A GoodFET is an opensource JTAG adaptor and universal bus interface. We have made contributions to the GoodFET code base, specifically the CCSPI app (for ChipCon radio communications on IEEE 802.15.4), Facedancer code (for low level USB fuzzing), testing, and hardware production.

Continue reading

Hardware Hacking 101: Introduction to JTAG

By Sue Mohieldin

May 6, 2021

Introduction Welcome back to our introduction to hardware hacking series! In this post we will be covering the Joint Test Action Group (JTAG) interface, its state machine, pinout, and electrical characteristics. This is the first part of a multi-part series about JTAG. In this first installment, we provide background and information to get started working with JTAG. In our next post, we will share a teardown of a TP-LINK AC1750 to demonstrate how to identify and verify a pinout for JTAG.

Continue reading

Security Penetration Testing: Why, When, and How?

January 28, 2021

Proactive cybersecurity protections are critical to overall product success due to increasing risk, combined with consumer and enterprise awareness of cyber practices and their impact. River Loop Security works with a wide variety of organizations to secure their products; as a result we have seen the effectiveness proactive security has on their success. One tool that we often draw upon is penetration testing (‘pentest’ for short), or the act of simulating a scenario in which a malicious actor is attempting to penetrate a device or system. From this scenario, we are able to emulate the attacker mindset and see things that are often missed during regular code review or quality assurance, resulting in valuable feedback that can be used to further secure a system. In this post we will be discussing some key advantages penetration tests provide, the differences in testing during various stages of the product lifecycle, along with some of our methodology on how we work with teams to provide the most value during a penetration test.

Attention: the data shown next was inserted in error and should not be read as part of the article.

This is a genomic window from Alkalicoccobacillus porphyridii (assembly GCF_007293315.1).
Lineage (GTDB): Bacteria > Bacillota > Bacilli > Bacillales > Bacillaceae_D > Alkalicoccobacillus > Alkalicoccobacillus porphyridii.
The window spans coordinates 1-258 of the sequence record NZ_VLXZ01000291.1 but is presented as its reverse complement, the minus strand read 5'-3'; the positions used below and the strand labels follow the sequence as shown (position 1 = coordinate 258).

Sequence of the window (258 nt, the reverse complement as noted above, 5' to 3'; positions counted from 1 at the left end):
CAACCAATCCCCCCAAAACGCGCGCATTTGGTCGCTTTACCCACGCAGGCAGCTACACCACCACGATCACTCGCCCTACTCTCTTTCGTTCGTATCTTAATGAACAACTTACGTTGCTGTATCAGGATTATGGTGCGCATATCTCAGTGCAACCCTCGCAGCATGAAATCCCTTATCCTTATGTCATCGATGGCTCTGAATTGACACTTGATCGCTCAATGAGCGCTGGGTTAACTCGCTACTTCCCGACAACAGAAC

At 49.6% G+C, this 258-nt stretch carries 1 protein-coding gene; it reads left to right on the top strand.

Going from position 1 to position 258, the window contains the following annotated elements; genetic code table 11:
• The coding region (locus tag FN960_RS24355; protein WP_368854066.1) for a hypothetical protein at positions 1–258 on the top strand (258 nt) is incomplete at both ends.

Continue reading

Hardware Hacking 101: Glitching into Privileged Shells

By Cristian Vences

October 14, 2020

Introduction Welcome back to our hardware hacking series! We are excited to share the “glitching” techniques we use in our device assessment process. Glitching, or voltage or fault injection, is the process of changing voltage levels in a digital system in a manner that causes disruption of the system under test or corruption of data. If timed correctly, a glitch of even 1 millisecond can cause a system to fail open into a potentially privileged state.

Continue reading

Hardware Hacking 101: Identifying and Dumping eMMC Flash

By Kareem ElFaramawi

March 9, 2020

Introduction Welcome back to our introduction to hardware hacking series! In this post we will be covering embedded MultiMediaCard (eMMC) flash chips and the standard protocol they use. eMMC is a form of managed flash storage typically used in phones, tablets, and many IoT devices because of its low power consumption and high performance. If you haven’t already, make sure to check out our other intro to hardware hacking posts on our blog.

Continue reading